CDH Prevents Infection, Pneumonia as Part of 100K Lives Campaign

NORTHAMPTON – Cooley Dickinson Hospital recently announced that after participating in the Institute for Healthcare Improvement’s (IHI) landmark 100,000 Lives Campaign for the past 18 months, CDH is dramatically improving how patients are cared for when they’re most at risk for infection, adverse outcomes and other complications.

Initially launched in December 2004, the 100,000 Lives Campaign is the first national campaign to promote saving a specified number of lives in hospitals by June 14, 2006 through the implementation of proven, evidence-based, practices and procedures.

“As one of the first hospitals to sign on to the IHI initiative, Cooley Dickinson Hospital readily adopted and continues to implement best practices that improve care for our patients,” said Craig Melin, president and CEO of the Northampton- based hospital. “By modifying these practices, we are preventing infections and cases of pneumonia, assembling life-saving teams to respond to code blue events and reconciling medications to prevent errors.”

The IHI designated CDH a Mentor Hospital for the prevention of central line infections. Given this status, says CDH Quality Director Donna Truesdell, RN, “CDH experts are available to coach and mentor other hospitals across the United States who are implementing the 100K Lives interventions.” IHI has designated nearly 100 U. S. hospitals as Mentor Hospitals.

Melin said that by adding staff to the organization’s quality department and participating in life-saving initiatives like the IHI’s 100,000 Lives Campaign, CDH is delivering consistent world-class care that exceeds established benchmarks. “We’ve committed a lot of resources to providing quality care. We’re tapping into our employees’ and physicians’ abilities to recognize opportunities for improvement. So far, we’re seeing impressive results.”

Melin cited the following examples of Cooley Dickinson’s outcomes and the subsequent results:

• Prevent patients who are receiving medicines and fluids through central lines from developing infections by following five steps, including proper hand washing and cleaning the patient’s skin with a type of soap called chlorhexidine. At CDH in 2002-2003, the hospital implemented best practices for preventing central line infections. As a result of these improvements, there has only been one central line infection in the ICU in more than three years. For these efforts, CDH has been named a Mentor Hospital by the IHI.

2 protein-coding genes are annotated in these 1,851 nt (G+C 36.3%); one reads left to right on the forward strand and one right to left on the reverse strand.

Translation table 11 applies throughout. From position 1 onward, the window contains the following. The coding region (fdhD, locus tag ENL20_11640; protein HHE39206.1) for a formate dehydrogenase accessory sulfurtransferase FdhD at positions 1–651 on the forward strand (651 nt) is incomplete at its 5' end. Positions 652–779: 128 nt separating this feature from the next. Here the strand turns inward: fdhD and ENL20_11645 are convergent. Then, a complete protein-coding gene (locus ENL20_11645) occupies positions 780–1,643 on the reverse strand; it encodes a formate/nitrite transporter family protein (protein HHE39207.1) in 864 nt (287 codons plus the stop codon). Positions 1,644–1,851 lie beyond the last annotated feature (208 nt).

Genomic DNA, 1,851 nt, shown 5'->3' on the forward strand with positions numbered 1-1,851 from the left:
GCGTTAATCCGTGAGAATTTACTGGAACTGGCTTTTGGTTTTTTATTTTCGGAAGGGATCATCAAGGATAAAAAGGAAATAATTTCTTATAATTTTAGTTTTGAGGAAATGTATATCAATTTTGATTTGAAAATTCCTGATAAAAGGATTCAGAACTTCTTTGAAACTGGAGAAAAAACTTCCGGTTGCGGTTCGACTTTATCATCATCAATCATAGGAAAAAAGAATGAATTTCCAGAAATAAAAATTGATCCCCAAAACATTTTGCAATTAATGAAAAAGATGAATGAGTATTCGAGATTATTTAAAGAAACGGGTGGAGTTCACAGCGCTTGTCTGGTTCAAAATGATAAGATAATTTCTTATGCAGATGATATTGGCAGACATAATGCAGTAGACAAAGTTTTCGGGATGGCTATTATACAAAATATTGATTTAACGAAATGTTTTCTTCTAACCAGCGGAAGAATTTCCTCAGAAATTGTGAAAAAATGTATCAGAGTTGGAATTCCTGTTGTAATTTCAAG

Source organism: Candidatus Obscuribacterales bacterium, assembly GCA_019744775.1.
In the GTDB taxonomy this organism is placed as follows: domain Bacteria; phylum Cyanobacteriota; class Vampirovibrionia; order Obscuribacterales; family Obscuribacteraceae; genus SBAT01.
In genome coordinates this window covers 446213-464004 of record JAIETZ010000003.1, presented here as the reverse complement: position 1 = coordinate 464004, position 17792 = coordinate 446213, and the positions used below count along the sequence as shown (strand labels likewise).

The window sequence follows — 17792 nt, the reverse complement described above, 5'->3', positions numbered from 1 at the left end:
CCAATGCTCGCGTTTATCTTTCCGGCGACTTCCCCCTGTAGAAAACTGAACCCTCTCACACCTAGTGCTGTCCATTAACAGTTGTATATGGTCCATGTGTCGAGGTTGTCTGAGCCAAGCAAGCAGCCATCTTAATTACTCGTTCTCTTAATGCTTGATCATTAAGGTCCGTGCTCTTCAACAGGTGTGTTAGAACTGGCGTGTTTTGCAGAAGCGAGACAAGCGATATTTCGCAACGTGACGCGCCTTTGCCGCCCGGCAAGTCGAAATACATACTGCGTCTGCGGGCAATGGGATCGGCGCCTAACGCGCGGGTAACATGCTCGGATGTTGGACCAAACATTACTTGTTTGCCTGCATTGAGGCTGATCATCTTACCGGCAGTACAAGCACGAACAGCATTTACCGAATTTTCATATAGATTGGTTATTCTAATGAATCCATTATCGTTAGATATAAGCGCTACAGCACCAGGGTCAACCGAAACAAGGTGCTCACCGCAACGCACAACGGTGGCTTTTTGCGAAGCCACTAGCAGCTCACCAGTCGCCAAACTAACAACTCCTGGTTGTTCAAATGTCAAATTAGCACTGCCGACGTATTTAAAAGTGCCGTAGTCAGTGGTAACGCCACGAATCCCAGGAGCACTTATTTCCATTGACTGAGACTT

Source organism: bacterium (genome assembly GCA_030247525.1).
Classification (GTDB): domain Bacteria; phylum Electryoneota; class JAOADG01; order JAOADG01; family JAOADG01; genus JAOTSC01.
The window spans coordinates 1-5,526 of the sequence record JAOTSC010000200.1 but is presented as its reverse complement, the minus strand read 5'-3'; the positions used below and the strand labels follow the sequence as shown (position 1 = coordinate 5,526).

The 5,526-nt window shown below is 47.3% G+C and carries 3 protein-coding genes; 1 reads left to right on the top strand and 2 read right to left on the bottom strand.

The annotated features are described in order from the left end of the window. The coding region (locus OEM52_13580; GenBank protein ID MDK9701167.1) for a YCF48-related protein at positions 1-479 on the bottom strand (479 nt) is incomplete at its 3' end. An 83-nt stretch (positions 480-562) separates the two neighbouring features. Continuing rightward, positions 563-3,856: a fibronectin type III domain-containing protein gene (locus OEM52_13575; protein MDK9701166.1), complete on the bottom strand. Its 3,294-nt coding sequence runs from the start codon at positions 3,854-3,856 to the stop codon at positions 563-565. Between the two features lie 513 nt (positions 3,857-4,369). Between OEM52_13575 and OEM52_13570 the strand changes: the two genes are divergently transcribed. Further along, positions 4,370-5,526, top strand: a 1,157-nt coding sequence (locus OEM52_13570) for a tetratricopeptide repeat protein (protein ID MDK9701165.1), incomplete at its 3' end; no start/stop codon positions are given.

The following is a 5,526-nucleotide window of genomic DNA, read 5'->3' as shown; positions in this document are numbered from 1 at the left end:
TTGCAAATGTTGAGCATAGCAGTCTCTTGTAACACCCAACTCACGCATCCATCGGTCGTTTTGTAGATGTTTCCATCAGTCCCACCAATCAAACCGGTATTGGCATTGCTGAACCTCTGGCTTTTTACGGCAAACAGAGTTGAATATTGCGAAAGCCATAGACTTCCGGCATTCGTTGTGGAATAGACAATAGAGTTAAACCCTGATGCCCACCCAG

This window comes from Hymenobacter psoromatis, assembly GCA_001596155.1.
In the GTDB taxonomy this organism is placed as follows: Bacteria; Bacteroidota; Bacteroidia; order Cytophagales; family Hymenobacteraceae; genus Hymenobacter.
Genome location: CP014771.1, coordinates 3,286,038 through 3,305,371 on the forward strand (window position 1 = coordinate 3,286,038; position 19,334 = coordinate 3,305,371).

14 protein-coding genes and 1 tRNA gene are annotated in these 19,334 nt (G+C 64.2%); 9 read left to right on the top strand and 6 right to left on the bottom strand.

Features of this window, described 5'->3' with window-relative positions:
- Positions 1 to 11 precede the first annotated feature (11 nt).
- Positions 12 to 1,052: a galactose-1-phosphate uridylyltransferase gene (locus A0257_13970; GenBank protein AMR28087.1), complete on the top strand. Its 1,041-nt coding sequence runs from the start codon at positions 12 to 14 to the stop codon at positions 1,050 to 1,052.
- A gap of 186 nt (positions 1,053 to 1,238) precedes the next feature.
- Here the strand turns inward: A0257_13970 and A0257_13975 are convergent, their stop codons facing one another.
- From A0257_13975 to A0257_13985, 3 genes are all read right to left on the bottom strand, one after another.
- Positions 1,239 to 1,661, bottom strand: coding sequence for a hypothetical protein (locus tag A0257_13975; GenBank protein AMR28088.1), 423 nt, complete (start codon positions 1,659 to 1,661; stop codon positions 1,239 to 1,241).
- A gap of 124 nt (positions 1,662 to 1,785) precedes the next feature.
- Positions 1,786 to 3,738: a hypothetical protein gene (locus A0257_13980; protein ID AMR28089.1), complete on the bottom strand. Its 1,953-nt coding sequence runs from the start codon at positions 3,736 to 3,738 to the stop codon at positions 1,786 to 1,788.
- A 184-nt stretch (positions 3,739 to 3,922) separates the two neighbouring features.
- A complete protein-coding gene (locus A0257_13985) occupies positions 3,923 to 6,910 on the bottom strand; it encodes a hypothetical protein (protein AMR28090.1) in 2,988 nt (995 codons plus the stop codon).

• Prevent patients on ventilators from developing pneumonia by following four steps, including raising the head of the patient’s bed between 30 and 45 degrees. As a result of the implementation of these practices, there were 297days between ventilator-associated pneumonias.

• Prevent medication errors by ensuring that accurate and continually updated lists of patients’ medications are referenced during their hospital stay, particularly at transition points. CDH developed a yellow wallet card to assist the public in carrying a current list of medications with them at all times. This is a critical first step in preventing medication errors. Over the past 10 months CDH has reduced the number of potential medication errors by 50{06cf2b9696b159f874511d23dbc893eb1ac83014175ed30550cfff22781411e5}. Currently, CDH discharges patients with individualized physician-generated medication lists and a yellow wallet card.